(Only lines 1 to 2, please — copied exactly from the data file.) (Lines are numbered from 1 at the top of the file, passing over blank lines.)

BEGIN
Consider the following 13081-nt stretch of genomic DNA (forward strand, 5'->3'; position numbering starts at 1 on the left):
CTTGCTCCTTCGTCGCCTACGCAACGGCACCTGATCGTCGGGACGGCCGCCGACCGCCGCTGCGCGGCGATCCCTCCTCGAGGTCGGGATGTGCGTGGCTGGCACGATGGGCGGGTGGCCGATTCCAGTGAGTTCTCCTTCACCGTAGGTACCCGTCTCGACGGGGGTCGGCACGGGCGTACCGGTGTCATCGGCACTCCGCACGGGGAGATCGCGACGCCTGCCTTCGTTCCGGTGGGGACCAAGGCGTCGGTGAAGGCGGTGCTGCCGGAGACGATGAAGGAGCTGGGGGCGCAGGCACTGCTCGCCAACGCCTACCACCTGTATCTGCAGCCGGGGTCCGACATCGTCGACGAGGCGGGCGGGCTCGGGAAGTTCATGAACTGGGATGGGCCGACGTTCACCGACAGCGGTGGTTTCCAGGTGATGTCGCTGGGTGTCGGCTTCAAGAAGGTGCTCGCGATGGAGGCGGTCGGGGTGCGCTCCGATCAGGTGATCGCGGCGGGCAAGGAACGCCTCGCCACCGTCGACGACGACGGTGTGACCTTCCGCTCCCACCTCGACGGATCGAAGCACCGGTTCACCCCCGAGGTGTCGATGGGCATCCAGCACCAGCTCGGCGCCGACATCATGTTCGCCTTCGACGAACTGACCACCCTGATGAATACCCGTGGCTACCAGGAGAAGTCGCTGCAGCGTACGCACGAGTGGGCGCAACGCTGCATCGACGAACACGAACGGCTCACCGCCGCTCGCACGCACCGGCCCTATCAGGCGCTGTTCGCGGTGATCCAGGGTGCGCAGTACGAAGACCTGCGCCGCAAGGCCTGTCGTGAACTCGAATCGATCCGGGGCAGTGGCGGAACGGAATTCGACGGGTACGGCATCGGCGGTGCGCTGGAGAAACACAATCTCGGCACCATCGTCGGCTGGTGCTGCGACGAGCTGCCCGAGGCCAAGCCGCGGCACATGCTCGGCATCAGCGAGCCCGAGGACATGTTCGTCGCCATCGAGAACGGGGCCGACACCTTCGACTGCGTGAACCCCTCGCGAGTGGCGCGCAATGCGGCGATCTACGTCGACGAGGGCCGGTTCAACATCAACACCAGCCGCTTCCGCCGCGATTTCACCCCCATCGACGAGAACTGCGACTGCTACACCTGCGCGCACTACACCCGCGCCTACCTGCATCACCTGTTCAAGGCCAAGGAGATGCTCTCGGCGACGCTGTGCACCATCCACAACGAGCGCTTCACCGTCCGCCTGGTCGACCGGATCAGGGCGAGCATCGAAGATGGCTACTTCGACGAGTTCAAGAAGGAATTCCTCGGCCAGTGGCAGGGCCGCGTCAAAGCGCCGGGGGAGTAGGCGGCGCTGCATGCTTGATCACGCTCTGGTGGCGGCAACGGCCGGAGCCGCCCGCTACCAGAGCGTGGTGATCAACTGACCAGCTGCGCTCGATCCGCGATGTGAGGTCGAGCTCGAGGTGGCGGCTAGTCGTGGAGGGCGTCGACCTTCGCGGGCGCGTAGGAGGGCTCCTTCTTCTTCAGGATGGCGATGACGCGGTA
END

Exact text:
Consider the following 13081-nt stretch of genomic DNA (forward strand, 5'->3'; position numbering starts at 1 on the left):
CTTGCTCCTTCGTCGCCTACGCAACGGCACCTGATCGTCGGGACGGCCGCCGACCGCCGCTGCGCGGCGATCCCTCCTCGAGGTCGGGATGTGCGTGGCTGGCACGATGGGCGGGTGGCCGATTCCAGTGAGTTCTCCTTCACCGTAGGTACCCGTCTCGACGGGGGTCGGCACGGGCGTACCGGTGTCATCGGCACTCCGCACGGGGAGATCGCGACGCCTGCCTTCGTTCCGGTGGGGACCAAGGCGTCGGTGAAGGCGGTGCTGCCGGAGACGATGAAGGAGCTGGGGGCGCAGGCACTGCTCGCCAACGCCTACCACCTGTATCTGCAGCCGGGGTCCGACATCGTCGACGAGGCGGGCGGGCTCGGGAAGTTCATGAACTGGGATGGGCCGACGTTCACCGACAGCGGTGGTTTCCAGGTGATGTCGCTGGGTGTCGGCTTCAAGAAGGTGCTCGCGATGGAGGCGGTCGGGGTGCGCTCCGATCAGGTGATCGCGGCGGGCAAGGAACGCCTCGCCACCGTCGACGACGACGGTGTGACCTTCCGCTCCCACCTCGACGGATCGAAGCACCGGTTCACCCCCGAGGTGTCGATGGGCATCCAGCACCAGCTCGGCGCCGACATCATGTTCGCCTTCGACGAACTGACCACCCTGATGAATACCCGTGGCTACCAGGAGAAGTCGCTGCAGCGTACGCACGAGTGGGCGCAACGCTGCATCGACGAACACGAACGGCTCACCGCCGCTCGCACGCACCGGCCCTATCAGGCGCTGTTCGCGGTGATCCAGGGTGCGCAGTACGAAGACCTGCGCCGCAAGGCCTGTCGTGAACTCGAATCGATCCGGGGCAGTGGCGGAACGGAATTCGACGGGTACGGCATCGGCGGTGCGCTGGAGAAACACAATCTCGGCACCATCGTCGGCTGGTGCTGCGACGAGCTGCCCGAGGCCAAGCCGCGGCACATGCTCGGCATCAGCGAGCCCGAGGACATGTTCGTCGCCATCGAGAACGGGGCCGACACCTTCGACTGCGTGAACCCCTCGCGAGTGGCGCGCAATGCGGCGATCTACGTCGACGAGGGCCGGTTCAACATCAACACCAGCCGCTTCCGCCGCGATTTCACCCCCATCGACGAGAACTGCGACTGCTACACCTGCGCGCACTACACCCGCGCCTACCTGCATCACCTGTTCAAGGCCAAGGAGATGCTCTCGGCGACGCTGTGCACCATCCACAACGAGCGCTTCACCGTCCGCCTGGTCGACCGGATCAGGGCGAGCATCGAAGATGGCTACTTCGACGAGTTCAAGAAGGAATTCCTCGGCCAGTGGCAGGGCCGCGTCAAAGCGCCGGGGGAGTAGGCGGCGCTGCATGCTTGATCACGCTCTGGTGGCGGCAACGGCCGGAGCCGCCCGCTACCAGAGCGTGGTGATCAACTGACCAGCTGCGCTCGATCCGCGATGTGAGGTCGAGCTCGAGGTGGCGGCTAGTCGTGGAGGGCGTCGACCTTCGCGGGCGCGTAGGAGGGCTCCTTCTTCTTCAGGATGGCGATGACGCGGTA